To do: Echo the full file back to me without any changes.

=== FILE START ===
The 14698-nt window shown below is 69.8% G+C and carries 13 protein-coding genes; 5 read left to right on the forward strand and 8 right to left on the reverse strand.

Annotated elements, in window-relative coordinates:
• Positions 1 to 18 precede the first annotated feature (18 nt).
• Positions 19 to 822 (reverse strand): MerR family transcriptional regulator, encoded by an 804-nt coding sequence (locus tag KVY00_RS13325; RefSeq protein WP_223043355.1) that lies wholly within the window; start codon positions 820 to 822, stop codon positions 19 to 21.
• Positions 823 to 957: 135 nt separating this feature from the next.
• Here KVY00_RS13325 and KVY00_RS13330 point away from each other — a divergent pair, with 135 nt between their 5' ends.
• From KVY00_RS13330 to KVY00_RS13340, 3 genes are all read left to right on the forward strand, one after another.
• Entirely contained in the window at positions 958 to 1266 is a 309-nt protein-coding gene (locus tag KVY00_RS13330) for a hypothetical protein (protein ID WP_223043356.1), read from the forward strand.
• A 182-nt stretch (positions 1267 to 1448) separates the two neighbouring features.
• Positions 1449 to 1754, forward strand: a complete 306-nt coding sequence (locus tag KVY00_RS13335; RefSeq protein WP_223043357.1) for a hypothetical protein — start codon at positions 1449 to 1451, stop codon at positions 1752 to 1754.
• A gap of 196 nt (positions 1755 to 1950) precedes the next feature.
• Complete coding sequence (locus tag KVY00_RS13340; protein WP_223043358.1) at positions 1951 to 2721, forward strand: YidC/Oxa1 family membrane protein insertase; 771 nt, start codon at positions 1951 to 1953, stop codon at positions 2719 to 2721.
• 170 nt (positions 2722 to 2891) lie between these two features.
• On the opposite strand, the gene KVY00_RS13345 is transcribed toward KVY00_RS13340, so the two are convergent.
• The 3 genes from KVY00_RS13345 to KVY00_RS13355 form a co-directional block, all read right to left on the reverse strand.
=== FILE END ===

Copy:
The 14698-nt window shown below is 69.8% G+C and carries 13 protein-coding genes; 5 read left to right on the forward strand and 8 right to left on the reverse strand.

Annotated elements, in window-relative coordinates:
• Positions 1 to 18 precede the first annotated feature (18 nt).
• Positions 19 to 822 (reverse strand): MerR family transcriptional regulator, encoded by an 804-nt coding sequence (locus tag KVY00_RS13325; RefSeq protein WP_223043355.1) that lies wholly within the window; start codon positions 820 to 822, stop codon positions 19 to 21.
• Positions 823 to 957: 135 nt separating this feature from the next.
• Here KVY00_RS13325 and KVY00_RS13330 point away from each other — a divergent pair, with 135 nt between their 5' ends.
• From KVY00_RS13330 to KVY00_RS13340, 3 genes are all read left to right on the forward strand, one after another.
• Entirely contained in the window at positions 958 to 1266 is a 309-nt protein-coding gene (locus tag KVY00_RS13330) for a hypothetical protein (protein ID WP_223043356.1), read from the forward strand.
• A 182-nt stretch (positions 1267 to 1448) separates the two neighbouring features.
• Positions 1449 to 1754, forward strand: a complete 306-nt coding sequence (locus tag KVY00_RS13335; RefSeq protein WP_223043357.1) for a hypothetical protein — start codon at positions 1449 to 1451, stop codon at positions 1752 to 1754.
• A gap of 196 nt (positions 1755 to 1950) precedes the next feature.
• Complete coding sequence (locus tag KVY00_RS13340; protein WP_223043358.1) at positions 1951 to 2721, forward strand: YidC/Oxa1 family membrane protein insertase; 771 nt, start codon at positions 1951 to 1953, stop codon at positions 2719 to 2721.
• 170 nt (positions 2722 to 2891) lie between these two features.
• On the opposite strand, the gene KVY00_RS13345 is transcribed toward KVY00_RS13340, so the two are convergent.
• The 3 genes from KVY00_RS13345 to KVY00_RS13355 form a co-directional block, all read right to left on the reverse strand.